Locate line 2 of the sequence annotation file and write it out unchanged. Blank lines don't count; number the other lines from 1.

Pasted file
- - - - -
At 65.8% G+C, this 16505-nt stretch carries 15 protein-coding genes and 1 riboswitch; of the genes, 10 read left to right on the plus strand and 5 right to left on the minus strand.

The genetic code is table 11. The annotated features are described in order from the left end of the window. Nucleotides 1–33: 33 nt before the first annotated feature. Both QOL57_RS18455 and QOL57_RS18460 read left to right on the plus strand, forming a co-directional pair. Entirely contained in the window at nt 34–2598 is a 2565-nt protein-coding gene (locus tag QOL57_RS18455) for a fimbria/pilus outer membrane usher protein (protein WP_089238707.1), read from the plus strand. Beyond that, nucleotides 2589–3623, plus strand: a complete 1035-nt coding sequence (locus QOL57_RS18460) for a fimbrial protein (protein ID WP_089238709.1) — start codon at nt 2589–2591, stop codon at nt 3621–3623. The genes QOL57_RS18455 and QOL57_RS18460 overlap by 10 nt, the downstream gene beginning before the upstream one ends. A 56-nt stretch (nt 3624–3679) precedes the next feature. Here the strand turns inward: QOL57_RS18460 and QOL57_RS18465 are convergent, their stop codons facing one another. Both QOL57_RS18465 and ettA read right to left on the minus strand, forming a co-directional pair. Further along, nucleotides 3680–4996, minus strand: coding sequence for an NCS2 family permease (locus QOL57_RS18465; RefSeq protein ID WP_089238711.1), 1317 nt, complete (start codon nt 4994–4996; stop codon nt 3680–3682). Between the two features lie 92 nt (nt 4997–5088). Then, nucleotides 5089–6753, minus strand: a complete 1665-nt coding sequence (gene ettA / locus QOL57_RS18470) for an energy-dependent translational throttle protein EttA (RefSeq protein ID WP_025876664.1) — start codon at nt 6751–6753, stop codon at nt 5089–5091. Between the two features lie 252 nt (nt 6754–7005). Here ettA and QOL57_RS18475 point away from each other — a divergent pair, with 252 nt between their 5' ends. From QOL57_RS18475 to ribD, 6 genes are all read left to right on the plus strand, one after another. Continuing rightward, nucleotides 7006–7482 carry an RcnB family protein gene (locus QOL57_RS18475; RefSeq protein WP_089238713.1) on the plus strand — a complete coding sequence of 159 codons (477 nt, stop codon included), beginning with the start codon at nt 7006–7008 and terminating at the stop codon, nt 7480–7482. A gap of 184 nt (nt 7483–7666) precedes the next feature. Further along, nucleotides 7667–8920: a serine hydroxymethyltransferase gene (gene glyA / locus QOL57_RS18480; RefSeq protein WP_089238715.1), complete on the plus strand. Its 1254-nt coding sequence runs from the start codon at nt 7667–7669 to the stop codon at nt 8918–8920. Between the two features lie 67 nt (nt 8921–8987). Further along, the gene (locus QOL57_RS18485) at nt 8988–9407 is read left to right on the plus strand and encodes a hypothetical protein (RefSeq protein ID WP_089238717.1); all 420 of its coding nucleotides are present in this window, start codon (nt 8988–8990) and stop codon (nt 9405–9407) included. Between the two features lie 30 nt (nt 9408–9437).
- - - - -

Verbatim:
The genetic code is table 11. The annotated features are described in order from the left end of the window. Nucleotides 1–33: 33 nt before the first annotated feature. Both QOL57_RS18455 and QOL57_RS18460 read left to right on the plus strand, forming a co-directional pair. Entirely contained in the window at nt 34–2598 is a 2565-nt protein-coding gene (locus tag QOL57_RS18455) for a fimbria/pilus outer membrane usher protein (protein WP_089238707.1), read from the plus strand. Beyond that, nucleotides 2589–3623, plus strand: a complete 1035-nt coding sequence (locus QOL57_RS18460) for a fimbrial protein (protein ID WP_089238709.1) — start codon at nt 2589–2591, stop codon at nt 3621–3623. The genes QOL57_RS18455 and QOL57_RS18460 overlap by 10 nt, the downstream gene beginning before the upstream one ends. A 56-nt stretch (nt 3624–3679) precedes the next feature. Here the strand turns inward: QOL57_RS18460 and QOL57_RS18465 are convergent, their stop codons facing one another. Both QOL57_RS18465 and ettA read right to left on the minus strand, forming a co-directional pair. Further along, nucleotides 3680–4996, minus strand: coding sequence for an NCS2 family permease (locus QOL57_RS18465; RefSeq protein ID WP_089238711.1), 1317 nt, complete (start codon nt 4994–4996; stop codon nt 3680–3682). Between the two features lie 92 nt (nt 4997–5088). Then, nucleotides 5089–6753, minus strand: a complete 1665-nt coding sequence (gene ettA / locus QOL57_RS18470) for an energy-dependent translational throttle protein EttA (RefSeq protein ID WP_025876664.1) — start codon at nt 6751–6753, stop codon at nt 5089–5091. Between the two features lie 252 nt (nt 6754–7005). Here ettA and QOL57_RS18475 point away from each other — a divergent pair, with 252 nt between their 5' ends. From QOL57_RS18475 to ribD, 6 genes are all read left to right on the plus strand, one after another. Continuing rightward, nucleotides 7006–7482 carry an RcnB family protein gene (locus QOL57_RS18475; RefSeq protein WP_089238713.1) on the plus strand — a complete coding sequence of 159 codons (477 nt, stop codon included), beginning with the start codon at nt 7006–7008 and terminating at the stop codon, nt 7480–7482. A gap of 184 nt (nt 7483–7666) precedes the next feature. Further along, nucleotides 7667–8920: a serine hydroxymethyltransferase gene (gene glyA / locus QOL57_RS18480; RefSeq protein WP_089238715.1), complete on the plus strand. Its 1254-nt coding sequence runs from the start codon at nt 7667–7669 to the stop codon at nt 8918–8920. Between the two features lie 67 nt (nt 8921–8987). Further along, the gene (locus QOL57_RS18485) at nt 8988–9407 is read left to right on the plus strand and encodes a hypothetical protein (RefSeq protein ID WP_089238717.1); all 420 of its coding nucleotides are present in this window, start codon (nt 8988–8990) and stop codon (nt 9405–9407) included. Between the two features lie 30 nt (nt 9408–9437).